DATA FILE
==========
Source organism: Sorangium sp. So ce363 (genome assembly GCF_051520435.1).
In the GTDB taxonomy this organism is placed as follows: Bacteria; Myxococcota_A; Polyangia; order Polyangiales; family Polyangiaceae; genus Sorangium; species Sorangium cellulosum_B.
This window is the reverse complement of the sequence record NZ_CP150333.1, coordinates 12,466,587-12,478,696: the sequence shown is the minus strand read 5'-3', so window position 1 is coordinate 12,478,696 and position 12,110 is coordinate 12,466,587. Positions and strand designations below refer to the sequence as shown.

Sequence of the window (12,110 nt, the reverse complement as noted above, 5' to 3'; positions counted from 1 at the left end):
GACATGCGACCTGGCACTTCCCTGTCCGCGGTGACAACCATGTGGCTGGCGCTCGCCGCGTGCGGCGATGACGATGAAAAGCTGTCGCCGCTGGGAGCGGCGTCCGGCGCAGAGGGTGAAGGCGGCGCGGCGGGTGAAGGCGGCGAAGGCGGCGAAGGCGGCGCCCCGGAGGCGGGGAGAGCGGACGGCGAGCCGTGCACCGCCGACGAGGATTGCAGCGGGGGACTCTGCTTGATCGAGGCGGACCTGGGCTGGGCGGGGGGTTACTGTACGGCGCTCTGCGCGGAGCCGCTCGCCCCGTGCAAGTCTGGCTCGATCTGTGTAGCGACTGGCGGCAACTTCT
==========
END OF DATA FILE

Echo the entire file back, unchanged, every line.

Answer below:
Source organism: Sorangium sp. So ce363 (genome assembly GCF_051520435.1).
In the GTDB taxonomy this organism is placed as follows: Bacteria; Myxococcota_A; Polyangia; order Polyangiales; family Polyangiaceae; genus Sorangium; species Sorangium cellulosum_B.
This window is the reverse complement of the sequence record NZ_CP150333.1, coordinates 12,466,587-12,478,696: the sequence shown is the minus strand read 5'-3', so window position 1 is coordinate 12,478,696 and position 12,110 is coordinate 12,466,587. Positions and strand designations below refer to the sequence as shown.

Sequence of the window (12,110 nt, the reverse complement as noted above, 5' to 3'; positions counted from 1 at the left end):
GACATGCGACCTGGCACTTCCCTGTCCGCGGTGACAACCATGTGGCTGGCGCTCGCCGCGTGCGGCGATGACGATGAAAAGCTGTCGCCGCTGGGAGCGGCGTCCGGCGCAGAGGGTGAAGGCGGCGCGGCGGGTGAAGGCGGCGAAGGCGGCGAAGGCGGCGCCCCGGAGGCGGGGAGAGCGGACGGCGAGCCGTGCACCGCCGACGAGGATTGCAGCGGGGGACTCTGCTTGATCGAGGCGGACCTGGGCTGGGCGGGGGGTTACTGTACGGCGCTCTGCGCGGAGCCGCTCGCCCCGTGCAAGTCTGGCTCGATCTGTGTAGCGACTGGCGGCAACTTCT